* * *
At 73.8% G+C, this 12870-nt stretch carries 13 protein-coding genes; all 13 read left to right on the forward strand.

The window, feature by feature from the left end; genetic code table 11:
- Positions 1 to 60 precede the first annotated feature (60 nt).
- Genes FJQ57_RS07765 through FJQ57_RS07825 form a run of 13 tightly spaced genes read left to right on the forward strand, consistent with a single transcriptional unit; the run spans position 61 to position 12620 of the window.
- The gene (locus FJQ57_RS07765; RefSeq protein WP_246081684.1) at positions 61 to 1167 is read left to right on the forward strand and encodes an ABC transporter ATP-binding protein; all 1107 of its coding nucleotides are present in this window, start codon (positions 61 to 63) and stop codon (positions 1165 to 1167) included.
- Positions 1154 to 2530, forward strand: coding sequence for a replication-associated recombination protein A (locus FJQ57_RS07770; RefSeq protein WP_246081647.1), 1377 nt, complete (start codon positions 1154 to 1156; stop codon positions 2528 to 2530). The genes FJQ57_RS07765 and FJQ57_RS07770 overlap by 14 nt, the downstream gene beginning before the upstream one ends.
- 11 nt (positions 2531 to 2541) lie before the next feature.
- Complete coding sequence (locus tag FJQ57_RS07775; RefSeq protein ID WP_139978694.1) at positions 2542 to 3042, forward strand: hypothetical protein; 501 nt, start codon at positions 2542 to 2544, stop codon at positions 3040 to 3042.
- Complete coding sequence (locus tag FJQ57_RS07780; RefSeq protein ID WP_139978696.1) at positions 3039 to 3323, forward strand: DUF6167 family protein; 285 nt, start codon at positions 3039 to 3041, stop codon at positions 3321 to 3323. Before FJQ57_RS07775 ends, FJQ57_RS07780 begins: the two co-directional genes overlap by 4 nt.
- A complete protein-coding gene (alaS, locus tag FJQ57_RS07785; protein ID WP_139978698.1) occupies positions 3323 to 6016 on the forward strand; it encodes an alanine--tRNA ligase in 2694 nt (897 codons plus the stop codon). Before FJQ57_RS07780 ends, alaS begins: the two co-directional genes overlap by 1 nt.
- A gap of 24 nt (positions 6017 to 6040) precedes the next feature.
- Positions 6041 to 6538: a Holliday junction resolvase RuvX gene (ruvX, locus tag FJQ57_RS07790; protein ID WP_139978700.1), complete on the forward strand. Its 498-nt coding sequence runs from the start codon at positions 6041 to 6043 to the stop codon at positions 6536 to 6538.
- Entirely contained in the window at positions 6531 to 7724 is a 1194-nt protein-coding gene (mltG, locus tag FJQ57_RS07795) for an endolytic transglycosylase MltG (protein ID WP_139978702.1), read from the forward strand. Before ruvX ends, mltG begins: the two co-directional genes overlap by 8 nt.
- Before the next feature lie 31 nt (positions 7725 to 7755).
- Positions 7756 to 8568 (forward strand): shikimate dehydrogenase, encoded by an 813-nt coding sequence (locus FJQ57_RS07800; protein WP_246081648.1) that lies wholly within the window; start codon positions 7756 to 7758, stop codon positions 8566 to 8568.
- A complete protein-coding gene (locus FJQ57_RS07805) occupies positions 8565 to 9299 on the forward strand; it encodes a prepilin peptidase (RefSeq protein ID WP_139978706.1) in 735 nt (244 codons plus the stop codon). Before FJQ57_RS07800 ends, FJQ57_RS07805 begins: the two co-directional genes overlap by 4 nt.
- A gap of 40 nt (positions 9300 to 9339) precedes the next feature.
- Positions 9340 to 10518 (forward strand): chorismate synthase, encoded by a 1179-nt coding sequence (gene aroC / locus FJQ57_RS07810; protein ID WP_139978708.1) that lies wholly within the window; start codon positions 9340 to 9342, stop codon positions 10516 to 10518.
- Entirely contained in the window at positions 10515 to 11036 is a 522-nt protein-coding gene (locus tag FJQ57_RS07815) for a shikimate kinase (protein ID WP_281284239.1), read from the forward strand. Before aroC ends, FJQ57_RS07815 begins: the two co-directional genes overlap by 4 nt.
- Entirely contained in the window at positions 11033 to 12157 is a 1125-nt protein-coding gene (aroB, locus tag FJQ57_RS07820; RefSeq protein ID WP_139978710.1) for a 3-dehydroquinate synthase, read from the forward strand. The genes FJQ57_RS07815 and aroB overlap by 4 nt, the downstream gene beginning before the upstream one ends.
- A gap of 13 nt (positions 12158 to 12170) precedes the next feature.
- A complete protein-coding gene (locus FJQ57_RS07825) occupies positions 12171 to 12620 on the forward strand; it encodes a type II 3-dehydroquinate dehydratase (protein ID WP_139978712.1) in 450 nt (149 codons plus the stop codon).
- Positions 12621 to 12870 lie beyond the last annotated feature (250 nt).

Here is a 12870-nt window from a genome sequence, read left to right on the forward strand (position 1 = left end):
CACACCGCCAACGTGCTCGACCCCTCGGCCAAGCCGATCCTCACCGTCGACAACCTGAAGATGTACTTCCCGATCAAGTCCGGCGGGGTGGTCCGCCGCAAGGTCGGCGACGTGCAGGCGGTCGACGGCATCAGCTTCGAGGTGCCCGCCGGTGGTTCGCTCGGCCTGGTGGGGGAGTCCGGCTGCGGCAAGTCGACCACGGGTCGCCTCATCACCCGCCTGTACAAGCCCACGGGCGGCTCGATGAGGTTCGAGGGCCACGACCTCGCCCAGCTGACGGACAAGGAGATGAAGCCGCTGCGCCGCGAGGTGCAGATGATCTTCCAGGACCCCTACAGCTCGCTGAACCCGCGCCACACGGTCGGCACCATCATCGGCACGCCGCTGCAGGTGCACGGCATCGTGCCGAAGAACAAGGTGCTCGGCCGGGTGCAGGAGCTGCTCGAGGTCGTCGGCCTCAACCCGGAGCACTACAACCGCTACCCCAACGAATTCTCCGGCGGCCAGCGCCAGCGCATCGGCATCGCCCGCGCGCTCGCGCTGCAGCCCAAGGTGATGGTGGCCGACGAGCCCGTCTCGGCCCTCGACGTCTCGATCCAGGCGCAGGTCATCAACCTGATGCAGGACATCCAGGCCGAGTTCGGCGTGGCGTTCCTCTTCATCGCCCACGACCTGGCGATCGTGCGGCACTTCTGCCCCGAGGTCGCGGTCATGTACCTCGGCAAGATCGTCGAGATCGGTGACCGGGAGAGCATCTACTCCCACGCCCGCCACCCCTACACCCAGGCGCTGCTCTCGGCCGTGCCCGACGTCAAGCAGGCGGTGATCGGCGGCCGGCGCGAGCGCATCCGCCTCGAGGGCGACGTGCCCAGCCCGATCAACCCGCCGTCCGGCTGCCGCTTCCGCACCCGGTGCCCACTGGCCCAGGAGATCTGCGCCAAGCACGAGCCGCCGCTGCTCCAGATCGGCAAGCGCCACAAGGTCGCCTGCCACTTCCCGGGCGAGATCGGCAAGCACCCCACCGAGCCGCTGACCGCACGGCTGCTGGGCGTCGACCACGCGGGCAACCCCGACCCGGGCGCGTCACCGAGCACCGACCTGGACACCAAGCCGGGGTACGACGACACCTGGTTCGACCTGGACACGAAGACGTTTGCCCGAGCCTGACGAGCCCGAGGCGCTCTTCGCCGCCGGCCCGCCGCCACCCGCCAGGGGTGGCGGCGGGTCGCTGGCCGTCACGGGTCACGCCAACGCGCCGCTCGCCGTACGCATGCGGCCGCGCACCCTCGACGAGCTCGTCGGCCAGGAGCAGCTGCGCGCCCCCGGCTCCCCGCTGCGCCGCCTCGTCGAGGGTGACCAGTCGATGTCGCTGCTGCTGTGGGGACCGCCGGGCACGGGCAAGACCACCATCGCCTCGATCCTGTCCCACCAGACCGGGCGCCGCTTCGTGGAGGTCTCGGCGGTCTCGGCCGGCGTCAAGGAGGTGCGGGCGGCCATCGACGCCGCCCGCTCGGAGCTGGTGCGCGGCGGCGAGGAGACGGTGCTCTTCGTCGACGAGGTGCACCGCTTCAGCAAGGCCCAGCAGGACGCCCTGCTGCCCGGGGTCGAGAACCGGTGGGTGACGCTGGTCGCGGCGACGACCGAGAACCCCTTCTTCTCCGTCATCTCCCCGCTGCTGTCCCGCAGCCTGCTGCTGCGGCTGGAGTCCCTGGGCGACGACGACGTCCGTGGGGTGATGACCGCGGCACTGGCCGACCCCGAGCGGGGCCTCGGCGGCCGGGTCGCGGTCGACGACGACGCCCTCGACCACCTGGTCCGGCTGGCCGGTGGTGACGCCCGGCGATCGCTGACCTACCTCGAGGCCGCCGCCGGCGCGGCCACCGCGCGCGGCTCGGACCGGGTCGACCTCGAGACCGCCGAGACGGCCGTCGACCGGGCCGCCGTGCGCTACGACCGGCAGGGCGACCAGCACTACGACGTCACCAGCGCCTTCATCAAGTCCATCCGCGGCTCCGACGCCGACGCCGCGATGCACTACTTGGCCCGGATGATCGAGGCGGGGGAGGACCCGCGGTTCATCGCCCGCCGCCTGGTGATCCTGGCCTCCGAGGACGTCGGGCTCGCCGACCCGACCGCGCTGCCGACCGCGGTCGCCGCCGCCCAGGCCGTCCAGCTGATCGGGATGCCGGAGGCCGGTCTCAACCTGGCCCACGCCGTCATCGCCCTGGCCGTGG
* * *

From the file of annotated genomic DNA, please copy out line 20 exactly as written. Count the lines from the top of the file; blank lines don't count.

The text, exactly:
- Entirely contained in the window at positions 11033 to 12157 is a 1125-nt protein-coding gene (aroB, locus tag FJQ57_RS07820; RefSeq protein ID WP_139978710.1) for a 3-dehydroquinate synthase, read from the forward strand. The genes FJQ57_RS07815 and aroB overlap by 4 nt, the downstream gene beginning before the upstream one ends.